|Pam Durso of Baptist Women in Ministry|
Many friends in local African-American churches participated in special Martin Luther King Day events this weekend. They were not simply celebrating the life of this courageous leader, they were affirming the message that he preached and committing themselves to continuing to pursue his dream. For these folks, remembering the work of Dr. King and others who continue to fight to overcome discrimination is part of their DNA.
If only Euro-Americans in progressive Baptist churches were as committed to the cause of ending ministerial discrimination against women! Baptist Women in Ministry promotes Martha Stearns Marshall Month in February, asking churches to invite a woman to preach one Sunday in recognition of those women who are called to ministry and affirming a particular woman minister. Too often when this is suggested to the pastor, the worship committee, or the denominational relations committee, the response is, “Why?” Many do not see this as a significant concern. If a church already has a woman as pastor, I can understand the indifference, but when a church rarely or never invites a woman to preach, they are communicating that this is not a priority to them.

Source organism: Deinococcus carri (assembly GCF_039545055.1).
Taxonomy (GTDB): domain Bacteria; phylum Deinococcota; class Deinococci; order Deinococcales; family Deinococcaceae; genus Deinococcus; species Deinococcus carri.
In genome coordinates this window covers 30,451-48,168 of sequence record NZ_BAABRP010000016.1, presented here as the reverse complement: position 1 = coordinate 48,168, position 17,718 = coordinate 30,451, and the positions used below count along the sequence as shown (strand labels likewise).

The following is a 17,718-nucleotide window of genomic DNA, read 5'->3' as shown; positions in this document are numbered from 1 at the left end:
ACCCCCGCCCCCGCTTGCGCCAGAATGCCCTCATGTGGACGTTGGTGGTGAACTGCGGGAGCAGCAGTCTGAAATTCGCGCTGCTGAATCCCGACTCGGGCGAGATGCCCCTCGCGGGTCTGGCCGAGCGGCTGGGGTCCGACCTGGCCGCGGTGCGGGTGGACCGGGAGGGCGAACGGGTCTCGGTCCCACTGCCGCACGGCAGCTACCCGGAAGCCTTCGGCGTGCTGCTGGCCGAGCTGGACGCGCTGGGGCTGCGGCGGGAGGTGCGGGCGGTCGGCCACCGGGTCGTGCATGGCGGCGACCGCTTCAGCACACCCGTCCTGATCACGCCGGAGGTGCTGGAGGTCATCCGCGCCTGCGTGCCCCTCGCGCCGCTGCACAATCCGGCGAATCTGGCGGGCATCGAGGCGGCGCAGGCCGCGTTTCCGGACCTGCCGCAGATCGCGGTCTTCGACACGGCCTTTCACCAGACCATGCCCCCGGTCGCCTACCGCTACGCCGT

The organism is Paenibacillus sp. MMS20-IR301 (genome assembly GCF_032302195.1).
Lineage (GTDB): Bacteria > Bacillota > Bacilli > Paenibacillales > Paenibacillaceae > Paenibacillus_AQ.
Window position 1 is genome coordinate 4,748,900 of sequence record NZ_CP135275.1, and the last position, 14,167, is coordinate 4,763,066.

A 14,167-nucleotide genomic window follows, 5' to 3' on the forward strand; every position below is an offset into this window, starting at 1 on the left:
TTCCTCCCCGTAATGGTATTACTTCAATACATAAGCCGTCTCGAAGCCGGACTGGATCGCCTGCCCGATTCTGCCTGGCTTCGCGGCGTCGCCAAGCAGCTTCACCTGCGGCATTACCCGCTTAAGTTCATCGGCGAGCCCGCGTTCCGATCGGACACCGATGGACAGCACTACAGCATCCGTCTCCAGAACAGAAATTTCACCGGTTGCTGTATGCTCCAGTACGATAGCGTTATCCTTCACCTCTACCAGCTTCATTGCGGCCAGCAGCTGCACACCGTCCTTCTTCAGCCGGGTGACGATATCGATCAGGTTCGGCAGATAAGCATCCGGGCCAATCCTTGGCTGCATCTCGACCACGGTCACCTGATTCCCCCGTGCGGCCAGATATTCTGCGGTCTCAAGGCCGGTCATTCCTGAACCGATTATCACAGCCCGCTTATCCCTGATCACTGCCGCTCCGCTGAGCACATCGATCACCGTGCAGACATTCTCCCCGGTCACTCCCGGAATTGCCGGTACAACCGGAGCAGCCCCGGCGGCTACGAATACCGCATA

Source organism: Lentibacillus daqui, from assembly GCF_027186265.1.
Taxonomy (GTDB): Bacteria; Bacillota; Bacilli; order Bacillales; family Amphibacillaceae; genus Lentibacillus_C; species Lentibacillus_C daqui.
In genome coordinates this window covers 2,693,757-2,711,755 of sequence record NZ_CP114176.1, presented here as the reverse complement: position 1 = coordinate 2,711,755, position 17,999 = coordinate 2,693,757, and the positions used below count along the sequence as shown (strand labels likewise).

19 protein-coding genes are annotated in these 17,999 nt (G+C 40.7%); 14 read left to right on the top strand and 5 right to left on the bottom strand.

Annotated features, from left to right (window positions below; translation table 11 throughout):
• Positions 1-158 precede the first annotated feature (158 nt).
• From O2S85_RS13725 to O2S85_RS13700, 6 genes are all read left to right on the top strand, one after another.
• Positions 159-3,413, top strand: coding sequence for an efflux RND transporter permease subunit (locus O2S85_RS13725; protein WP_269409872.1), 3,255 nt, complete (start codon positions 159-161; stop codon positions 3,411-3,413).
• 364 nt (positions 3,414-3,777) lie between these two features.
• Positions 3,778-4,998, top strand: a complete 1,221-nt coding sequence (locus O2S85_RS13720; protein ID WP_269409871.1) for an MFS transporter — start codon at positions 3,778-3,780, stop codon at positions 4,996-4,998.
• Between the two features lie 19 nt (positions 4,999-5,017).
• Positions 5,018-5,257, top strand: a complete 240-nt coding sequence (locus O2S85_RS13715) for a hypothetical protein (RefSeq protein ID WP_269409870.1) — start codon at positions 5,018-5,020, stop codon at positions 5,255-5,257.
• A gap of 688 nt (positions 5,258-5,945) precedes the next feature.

Here is the difference between many progressive Baptists and their African-American brothers and sisters—they do not see the equality of all people before God as a theological issue. The God who calls people of all races and colors also calls both women and men into ministry. This affirmation is at the core of what it means to be the people of God. Until progressive Baptists realize this and make it part of their DNA, they will miss a significant attribute of the Kingdom of God—inclusiveness.